"If I was you" seems a bit odd to me. I guess that makes me a prescriptivist. :wink:
- For Teachers
I think Tdol was referring to the use of 'if I was' in a conditional sentence. Prescriptivists would probably say that the correct use is 'if I were': If I were you, I wouldn't do that.
Descriptivists would accept the use of 'if I was' in that context.
I was referring to the second conditional use, where prescriptivists often favout the use of the past subjunctive:Originally Posted by Will
If I were you, I'd take it back to the library.
Ah, so I see. And with that definition, I guess that'd make me a prescriptivist because I think the rules are there for reason - to be followed.
I do believe that descriptionists consider the language used by the American slaves to be a form of English, as too the street English used by US gan'sters and rappers. I believe the argument is that the isn't one acceptable form of English, but many.Originally Posted by RonBee
It is. The argument gets heated when it concerns teaching these forms. I favour description, as far as possible, as a source of rules, but favour teaching fairly standard English.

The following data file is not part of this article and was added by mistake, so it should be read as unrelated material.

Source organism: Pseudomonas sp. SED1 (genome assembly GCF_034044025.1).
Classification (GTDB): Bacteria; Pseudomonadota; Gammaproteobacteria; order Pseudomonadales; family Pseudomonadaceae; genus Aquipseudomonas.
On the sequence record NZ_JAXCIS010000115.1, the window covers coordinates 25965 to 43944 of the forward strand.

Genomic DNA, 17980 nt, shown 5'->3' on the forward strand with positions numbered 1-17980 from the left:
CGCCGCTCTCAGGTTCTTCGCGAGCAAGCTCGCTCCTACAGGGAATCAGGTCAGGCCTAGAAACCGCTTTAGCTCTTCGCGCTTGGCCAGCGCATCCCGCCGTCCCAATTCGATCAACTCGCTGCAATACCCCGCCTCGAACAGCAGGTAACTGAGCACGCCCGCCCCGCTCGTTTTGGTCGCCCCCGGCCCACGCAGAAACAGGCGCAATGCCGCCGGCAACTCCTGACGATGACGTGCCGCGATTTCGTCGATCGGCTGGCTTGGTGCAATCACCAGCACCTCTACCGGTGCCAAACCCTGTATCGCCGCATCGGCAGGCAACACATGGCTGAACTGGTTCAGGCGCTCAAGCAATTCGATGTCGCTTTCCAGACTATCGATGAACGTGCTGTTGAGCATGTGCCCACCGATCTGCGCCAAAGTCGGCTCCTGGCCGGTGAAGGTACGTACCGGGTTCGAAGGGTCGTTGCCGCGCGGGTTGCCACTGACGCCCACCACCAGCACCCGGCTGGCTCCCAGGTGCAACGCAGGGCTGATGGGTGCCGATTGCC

In regard to the language used by gangstas and rappers, I think what you're looking for is ebonics. It's completely incomprehnesaible, yet I hear it all the time. I don't think that ebonics, even with descriptivists, can be taken seriously. I know I don't take anyone who speaks ebonics seriously, though I don't really talk to those people at all most of the time. I've got to work on this rambling thing.
Originally Posted by WillEvidence that linguists, whatever the flavour, do indeed take Ebonics, or AAVE seriously. 8)Originally Posted by Center for Applied Linguistics
I could care less what linguists say about ebonics, because, if you had to listen to that trite dribble for any length of time, you'd see that all it is is laziness. You're basically saying, "well, this whole proper grammar thing is stupid." I don't take it, ebonics, seriously one bit. The operative word there is "I." So, let's keep in mind, this is all opinion. But, seriously, about ebonics, I really don't care if linguists take it seriously. It's, like I said before, trite dribble. But, God forbid if someone gets offended in this country because they're too darn lazy to remember something useful. Sorry, rambling again.
While I recognise variations of English as acceptable, when something becomes incomprehensible to the wider speech community, it is not going to help its speakers greatly.